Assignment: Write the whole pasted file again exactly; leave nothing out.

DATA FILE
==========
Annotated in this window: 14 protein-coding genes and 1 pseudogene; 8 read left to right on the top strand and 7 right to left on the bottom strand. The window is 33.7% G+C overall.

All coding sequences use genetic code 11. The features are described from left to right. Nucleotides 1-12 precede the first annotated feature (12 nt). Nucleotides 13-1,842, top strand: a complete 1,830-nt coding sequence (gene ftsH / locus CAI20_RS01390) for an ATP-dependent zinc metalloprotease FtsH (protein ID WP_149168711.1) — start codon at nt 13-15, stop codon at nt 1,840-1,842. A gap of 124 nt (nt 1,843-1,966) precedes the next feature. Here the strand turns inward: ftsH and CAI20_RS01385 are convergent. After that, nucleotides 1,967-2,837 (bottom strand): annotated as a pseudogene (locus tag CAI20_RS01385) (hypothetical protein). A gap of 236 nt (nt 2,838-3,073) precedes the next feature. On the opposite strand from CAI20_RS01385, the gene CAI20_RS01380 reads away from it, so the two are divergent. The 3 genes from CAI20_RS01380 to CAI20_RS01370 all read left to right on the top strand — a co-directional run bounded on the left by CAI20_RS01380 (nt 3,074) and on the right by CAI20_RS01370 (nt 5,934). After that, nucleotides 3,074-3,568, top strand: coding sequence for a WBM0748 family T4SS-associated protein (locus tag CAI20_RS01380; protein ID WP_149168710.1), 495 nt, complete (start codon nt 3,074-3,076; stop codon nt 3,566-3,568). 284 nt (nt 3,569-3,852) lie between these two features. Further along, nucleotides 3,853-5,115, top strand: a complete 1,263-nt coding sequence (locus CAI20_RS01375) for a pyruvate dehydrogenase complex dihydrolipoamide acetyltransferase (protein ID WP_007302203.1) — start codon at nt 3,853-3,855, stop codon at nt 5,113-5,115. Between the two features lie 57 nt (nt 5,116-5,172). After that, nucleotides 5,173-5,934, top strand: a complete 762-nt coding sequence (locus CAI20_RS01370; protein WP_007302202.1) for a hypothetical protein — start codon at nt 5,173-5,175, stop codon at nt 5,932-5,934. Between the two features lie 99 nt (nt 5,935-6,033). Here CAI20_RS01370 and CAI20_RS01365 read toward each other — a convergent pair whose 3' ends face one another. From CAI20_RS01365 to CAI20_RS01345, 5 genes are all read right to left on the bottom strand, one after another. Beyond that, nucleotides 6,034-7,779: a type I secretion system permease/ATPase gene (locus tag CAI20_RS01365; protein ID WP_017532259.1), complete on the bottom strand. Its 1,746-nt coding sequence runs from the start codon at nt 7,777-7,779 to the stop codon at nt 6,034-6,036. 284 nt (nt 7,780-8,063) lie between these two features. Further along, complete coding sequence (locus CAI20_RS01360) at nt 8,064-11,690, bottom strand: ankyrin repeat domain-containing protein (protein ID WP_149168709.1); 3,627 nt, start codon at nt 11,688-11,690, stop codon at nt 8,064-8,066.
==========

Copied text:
Annotated in this window: 14 protein-coding genes and 1 pseudogene; 8 read left to right on the top strand and 7 right to left on the bottom strand. The window is 33.7% G+C overall.

All coding sequences use genetic code 11. The features are described from left to right. Nucleotides 1-12 precede the first annotated feature (12 nt). Nucleotides 13-1,842, top strand: a complete 1,830-nt coding sequence (gene ftsH / locus CAI20_RS01390) for an ATP-dependent zinc metalloprotease FtsH (protein ID WP_149168711.1) — start codon at nt 13-15, stop codon at nt 1,840-1,842. A gap of 124 nt (nt 1,843-1,966) precedes the next feature. Here the strand turns inward: ftsH and CAI20_RS01385 are convergent. After that, nucleotides 1,967-2,837 (bottom strand): annotated as a pseudogene (locus tag CAI20_RS01385) (hypothetical protein). A gap of 236 nt (nt 2,838-3,073) precedes the next feature. On the opposite strand from CAI20_RS01385, the gene CAI20_RS01380 reads away from it, so the two are divergent. The 3 genes from CAI20_RS01380 to CAI20_RS01370 all read left to right on the top strand — a co-directional run bounded on the left by CAI20_RS01380 (nt 3,074) and on the right by CAI20_RS01370 (nt 5,934). After that, nucleotides 3,074-3,568, top strand: coding sequence for a WBM0748 family T4SS-associated protein (locus tag CAI20_RS01380; protein ID WP_149168710.1), 495 nt, complete (start codon nt 3,074-3,076; stop codon nt 3,566-3,568). 284 nt (nt 3,569-3,852) lie between these two features. Further along, nucleotides 3,853-5,115, top strand: a complete 1,263-nt coding sequence (locus CAI20_RS01375) for a pyruvate dehydrogenase complex dihydrolipoamide acetyltransferase (protein ID WP_007302203.1) — start codon at nt 3,853-3,855, stop codon at nt 5,113-5,115. Between the two features lie 57 nt (nt 5,116-5,172). After that, nucleotides 5,173-5,934, top strand: a complete 762-nt coding sequence (locus CAI20_RS01370; protein WP_007302202.1) for a hypothetical protein — start codon at nt 5,173-5,175, stop codon at nt 5,932-5,934. Between the two features lie 99 nt (nt 5,935-6,033). Here CAI20_RS01370 and CAI20_RS01365 read toward each other — a convergent pair whose 3' ends face one another. From CAI20_RS01365 to CAI20_RS01345, 5 genes are all read right to left on the bottom strand, one after another. Beyond that, nucleotides 6,034-7,779: a type I secretion system permease/ATPase gene (locus tag CAI20_RS01365; protein ID WP_017532259.1), complete on the bottom strand. Its 1,746-nt coding sequence runs from the start codon at nt 7,777-7,779 to the stop codon at nt 6,034-6,036. 284 nt (nt 7,780-8,063) lie between these two features. Further along, complete coding sequence (locus CAI20_RS01360) at nt 8,064-11,690, bottom strand: ankyrin repeat domain-containing protein (protein ID WP_149168709.1); 3,627 nt, start codon at nt 11,688-11,690, stop codon at nt 8,064-8,066.